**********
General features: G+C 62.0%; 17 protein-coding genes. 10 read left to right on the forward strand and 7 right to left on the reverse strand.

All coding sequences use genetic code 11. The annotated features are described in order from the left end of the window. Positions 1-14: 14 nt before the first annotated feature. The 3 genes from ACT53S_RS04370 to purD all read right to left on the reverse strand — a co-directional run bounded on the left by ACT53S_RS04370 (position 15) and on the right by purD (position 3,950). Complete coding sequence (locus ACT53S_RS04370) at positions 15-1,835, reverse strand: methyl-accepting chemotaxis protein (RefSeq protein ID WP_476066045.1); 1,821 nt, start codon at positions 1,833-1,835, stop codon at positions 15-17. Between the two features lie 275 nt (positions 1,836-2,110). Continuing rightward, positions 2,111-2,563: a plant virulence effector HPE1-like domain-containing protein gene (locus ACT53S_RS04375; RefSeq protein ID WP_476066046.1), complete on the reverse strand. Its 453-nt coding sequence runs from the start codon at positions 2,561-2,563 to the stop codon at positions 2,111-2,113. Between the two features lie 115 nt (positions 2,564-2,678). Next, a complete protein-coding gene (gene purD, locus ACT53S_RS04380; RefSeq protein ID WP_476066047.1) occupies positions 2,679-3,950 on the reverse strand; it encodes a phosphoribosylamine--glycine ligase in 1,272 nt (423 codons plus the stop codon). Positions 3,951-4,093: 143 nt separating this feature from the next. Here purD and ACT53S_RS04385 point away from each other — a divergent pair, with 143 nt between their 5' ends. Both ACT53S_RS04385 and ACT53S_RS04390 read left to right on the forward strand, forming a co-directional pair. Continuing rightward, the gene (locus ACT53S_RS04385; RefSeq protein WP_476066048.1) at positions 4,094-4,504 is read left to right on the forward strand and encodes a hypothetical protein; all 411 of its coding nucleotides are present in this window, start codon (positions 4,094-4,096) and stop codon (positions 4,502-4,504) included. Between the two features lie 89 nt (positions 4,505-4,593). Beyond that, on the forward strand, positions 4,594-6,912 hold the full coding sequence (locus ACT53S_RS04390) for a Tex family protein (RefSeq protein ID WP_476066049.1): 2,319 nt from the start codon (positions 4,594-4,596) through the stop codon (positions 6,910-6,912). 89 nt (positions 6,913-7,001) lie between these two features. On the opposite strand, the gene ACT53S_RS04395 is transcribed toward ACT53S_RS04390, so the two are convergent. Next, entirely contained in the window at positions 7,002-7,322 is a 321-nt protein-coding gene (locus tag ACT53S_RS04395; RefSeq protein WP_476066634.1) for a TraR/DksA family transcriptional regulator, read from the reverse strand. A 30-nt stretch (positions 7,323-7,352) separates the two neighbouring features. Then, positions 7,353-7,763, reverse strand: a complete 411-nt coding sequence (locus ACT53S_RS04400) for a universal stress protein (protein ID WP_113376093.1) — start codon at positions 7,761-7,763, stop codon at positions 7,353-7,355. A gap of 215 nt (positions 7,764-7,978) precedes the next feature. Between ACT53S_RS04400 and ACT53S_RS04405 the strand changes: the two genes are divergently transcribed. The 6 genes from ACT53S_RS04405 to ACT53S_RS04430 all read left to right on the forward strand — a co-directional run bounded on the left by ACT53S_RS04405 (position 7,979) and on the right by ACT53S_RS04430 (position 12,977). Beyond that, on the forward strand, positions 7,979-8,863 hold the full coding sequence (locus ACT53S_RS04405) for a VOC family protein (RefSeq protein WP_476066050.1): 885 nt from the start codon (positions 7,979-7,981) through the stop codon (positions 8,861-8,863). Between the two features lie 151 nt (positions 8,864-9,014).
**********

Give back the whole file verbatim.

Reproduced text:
General features: G+C 62.0%; 17 protein-coding genes. 10 read left to right on the forward strand and 7 right to left on the reverse strand.

All coding sequences use genetic code 11. The annotated features are described in order from the left end of the window. Positions 1-14: 14 nt before the first annotated feature. The 3 genes from ACT53S_RS04370 to purD all read right to left on the reverse strand — a co-directional run bounded on the left by ACT53S_RS04370 (position 15) and on the right by purD (position 3,950). Complete coding sequence (locus ACT53S_RS04370) at positions 15-1,835, reverse strand: methyl-accepting chemotaxis protein (RefSeq protein ID WP_476066045.1); 1,821 nt, start codon at positions 1,833-1,835, stop codon at positions 15-17. Between the two features lie 275 nt (positions 1,836-2,110). Continuing rightward, positions 2,111-2,563: a plant virulence effector HPE1-like domain-containing protein gene (locus ACT53S_RS04375; RefSeq protein ID WP_476066046.1), complete on the reverse strand. Its 453-nt coding sequence runs from the start codon at positions 2,561-2,563 to the stop codon at positions 2,111-2,113. Between the two features lie 115 nt (positions 2,564-2,678). Next, a complete protein-coding gene (gene purD, locus ACT53S_RS04380; RefSeq protein ID WP_476066047.1) occupies positions 2,679-3,950 on the reverse strand; it encodes a phosphoribosylamine--glycine ligase in 1,272 nt (423 codons plus the stop codon). Positions 3,951-4,093: 143 nt separating this feature from the next. Here purD and ACT53S_RS04385 point away from each other — a divergent pair, with 143 nt between their 5' ends. Both ACT53S_RS04385 and ACT53S_RS04390 read left to right on the forward strand, forming a co-directional pair. Continuing rightward, the gene (locus ACT53S_RS04385; RefSeq protein WP_476066048.1) at positions 4,094-4,504 is read left to right on the forward strand and encodes a hypothetical protein; all 411 of its coding nucleotides are present in this window, start codon (positions 4,094-4,096) and stop codon (positions 4,502-4,504) included. Between the two features lie 89 nt (positions 4,505-4,593). Beyond that, on the forward strand, positions 4,594-6,912 hold the full coding sequence (locus ACT53S_RS04390) for a Tex family protein (RefSeq protein ID WP_476066049.1): 2,319 nt from the start codon (positions 4,594-4,596) through the stop codon (positions 6,910-6,912). 89 nt (positions 6,913-7,001) lie between these two features. On the opposite strand, the gene ACT53S_RS04395 is transcribed toward ACT53S_RS04390, so the two are convergent. Next, entirely contained in the window at positions 7,002-7,322 is a 321-nt protein-coding gene (locus tag ACT53S_RS04395; RefSeq protein WP_476066634.1) for a TraR/DksA family transcriptional regulator, read from the reverse strand. A 30-nt stretch (positions 7,323-7,352) separates the two neighbouring features. Then, positions 7,353-7,763, reverse strand: a complete 411-nt coding sequence (locus ACT53S_RS04400) for a universal stress protein (protein ID WP_113376093.1) — start codon at positions 7,761-7,763, stop codon at positions 7,353-7,355. A gap of 215 nt (positions 7,764-7,978) precedes the next feature. Between ACT53S_RS04400 and ACT53S_RS04405 the strand changes: the two genes are divergently transcribed. The 6 genes from ACT53S_RS04405 to ACT53S_RS04430 all read left to right on the forward strand — a co-directional run bounded on the left by ACT53S_RS04405 (position 7,979) and on the right by ACT53S_RS04430 (position 12,977). Beyond that, on the forward strand, positions 7,979-8,863 hold the full coding sequence (locus ACT53S_RS04405) for a VOC family protein (RefSeq protein WP_476066050.1): 885 nt from the start codon (positions 7,979-7,981) through the stop codon (positions 8,861-8,863). Between the two features lie 151 nt (positions 8,864-9,014).